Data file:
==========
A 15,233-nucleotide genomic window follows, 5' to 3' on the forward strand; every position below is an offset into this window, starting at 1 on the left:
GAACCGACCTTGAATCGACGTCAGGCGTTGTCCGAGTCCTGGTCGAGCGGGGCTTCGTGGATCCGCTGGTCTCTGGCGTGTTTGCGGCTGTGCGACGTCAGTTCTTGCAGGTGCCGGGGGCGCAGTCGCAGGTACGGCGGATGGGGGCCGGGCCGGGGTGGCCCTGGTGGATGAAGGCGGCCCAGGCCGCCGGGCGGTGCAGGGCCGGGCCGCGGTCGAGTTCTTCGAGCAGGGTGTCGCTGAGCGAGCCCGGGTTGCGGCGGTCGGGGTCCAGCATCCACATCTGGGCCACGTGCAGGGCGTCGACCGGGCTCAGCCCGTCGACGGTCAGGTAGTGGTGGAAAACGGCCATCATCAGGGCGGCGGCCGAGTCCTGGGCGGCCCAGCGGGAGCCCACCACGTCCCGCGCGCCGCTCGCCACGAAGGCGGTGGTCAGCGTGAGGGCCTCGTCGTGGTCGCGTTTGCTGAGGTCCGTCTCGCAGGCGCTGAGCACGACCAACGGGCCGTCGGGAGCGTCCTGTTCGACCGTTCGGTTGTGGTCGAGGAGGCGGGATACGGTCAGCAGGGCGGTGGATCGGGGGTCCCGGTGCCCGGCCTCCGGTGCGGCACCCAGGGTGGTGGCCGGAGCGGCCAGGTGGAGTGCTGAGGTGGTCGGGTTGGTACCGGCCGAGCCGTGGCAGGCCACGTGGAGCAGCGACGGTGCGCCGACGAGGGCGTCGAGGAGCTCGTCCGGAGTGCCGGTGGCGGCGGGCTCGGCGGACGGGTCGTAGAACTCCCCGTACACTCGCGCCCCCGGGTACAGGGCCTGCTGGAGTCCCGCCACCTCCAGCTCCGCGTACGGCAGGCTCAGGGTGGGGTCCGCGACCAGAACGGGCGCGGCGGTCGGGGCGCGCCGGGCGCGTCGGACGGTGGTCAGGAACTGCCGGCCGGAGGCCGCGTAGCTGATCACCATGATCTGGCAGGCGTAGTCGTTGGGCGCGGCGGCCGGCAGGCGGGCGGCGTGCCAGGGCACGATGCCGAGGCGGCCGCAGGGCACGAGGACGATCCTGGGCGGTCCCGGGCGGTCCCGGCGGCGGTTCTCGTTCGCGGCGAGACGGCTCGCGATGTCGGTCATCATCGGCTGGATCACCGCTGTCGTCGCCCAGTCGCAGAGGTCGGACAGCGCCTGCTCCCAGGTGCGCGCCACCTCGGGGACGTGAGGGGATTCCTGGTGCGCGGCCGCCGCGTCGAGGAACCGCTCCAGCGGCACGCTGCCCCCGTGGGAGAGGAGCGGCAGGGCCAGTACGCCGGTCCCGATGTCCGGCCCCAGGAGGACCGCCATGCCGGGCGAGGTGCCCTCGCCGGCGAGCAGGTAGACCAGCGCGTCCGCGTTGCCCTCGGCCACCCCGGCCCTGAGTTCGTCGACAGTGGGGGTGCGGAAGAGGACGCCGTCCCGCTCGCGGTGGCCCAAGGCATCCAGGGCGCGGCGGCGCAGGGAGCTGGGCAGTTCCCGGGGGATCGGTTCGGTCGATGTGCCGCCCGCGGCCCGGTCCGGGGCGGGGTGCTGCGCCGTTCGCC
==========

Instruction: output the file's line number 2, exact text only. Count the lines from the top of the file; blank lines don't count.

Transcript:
GAACCGACCTTGAATCGACGTCAGGCGTTGTCCGAGTCCTGGTCGAGCGGGGCTTCGTGGATCCGCTGGTCTCTGGCGTGTTTGCGGCTGTGCGACGTCAGTTCTTGCAGGTGCCGGGGGCGCAGTCGCAGGTACGGCGGATGGGGGCCGGGCCGGGGTGGCCCTGGTGGATGAAGGCGGCCCAGGCCGCCGGGCGGTGCAGGGCCGGGCCGCGGTCGAGTTCTTCGAGCAGGGTGTCGCTGAGCGAGCCCGGGTTGCGGCGGTCGGGGTCCAGCATCCACATCTGGGCCACGTGCAGGGCGTCGACCGGGCTCAGCCCGTCGACGGTCAGGTAGTGGTGGAAAACGGCCATCATCAGGGCGGCGGCCGAGTCCTGGGCGGCCCAGCGGGAGCCCACCACGTCCCGCGCGCCGCTCGCCACGAAGGCGGTGGTCAGCGTGAGGGCCTCGTCGTGGTCGCGTTTGCTGAGGTCCGTCTCGCAGGCGCTGAGCACGACCAACGGGCCGTCGGGAGCGTCCTGTTCGACCGTTCGGTTGTGGTCGAGGAGGCGGGATACGGTCAGCAGGGCGGTGGATCGGGGGTCCCGGTGCCCGGCCTCCGGTGCGGCACCCAGGGTGGTGGCCGGAGCGGCCAGGTGGAGTGCTGAGGTGGTCGGGTTGGTACCGGCCGAGCCGTGGCAGGCCACGTGGAGCAGCGACGGTGCGCCGACGAGGGCGTCGAGGAGCTCGTCCGGAGTGCCGGTGGCGGCGGGCTCGGCGGACGGGTCGTAGAACTCCCCGTACACTCGCGCCCCCGGGTACAGGGCCTGCTGGAGTCCCGCCACCTCCAGCTCCGCGTACGGCAGGCTCAGGGTGGGGTCCGCGACCAGAACGGGCGCGGCGGTCGGGGCGCGCCGGGCGCGTCGGACGGTGGTCAGGAACTGCCGGCCGGAGGCCGCGTAGCTGATCACCATGATCTGGCAGGCGTAGTCGTTGGGCGCGGCGGCCGGCAGGCGGGCGGCGTGCCAGGGCACGATGCCGAGGCGGCCGCAGGGCACGAGGACGATCCTGGGCGGTCCCGGGCGGTCCCGGCGGCGGTTCTCGTTCGCGGCGAGACGGCTCGCGATGTCGGTCATCATCGGCTGGATCACCGCTGTCGTCGCCCAGTCGCAGAGGTCGGACAGCGCCTGCTCCCAGGTGCGCGCCACCTCGGGGACGTGAGGGGATTCCTGGTGCGCGGCCGCCGCGTCGAGGAACCGCTCCAGCGGCACGCTGCCCCCGTGGGAGAGGAGCGGCAGGGCCAGTACGCCGGTCCCGATGTCCGGCCCCAGGAGGACCGCCATGCCGGGCGAGGTGCCCTCGCCGGCGAGCAGGTAGACCAGCGCGTCCGCGTTGCCCTCGGCCACCCCGGCCCTGAGTTCGTCGACAGTGGGGGTGCGGAAGAGGACGCCGTCCCGCTCGCGGTGGCCCAAGGCATCCAGGGCGCGGCGGCGCAGGGAGCTGGGCAGTTCCCGGGGGATCGGTTCGGTCGATGTGCCGCCCGCGGCCCGGTCCGGGGCGGGGTGCTGCGCCGTTCGCC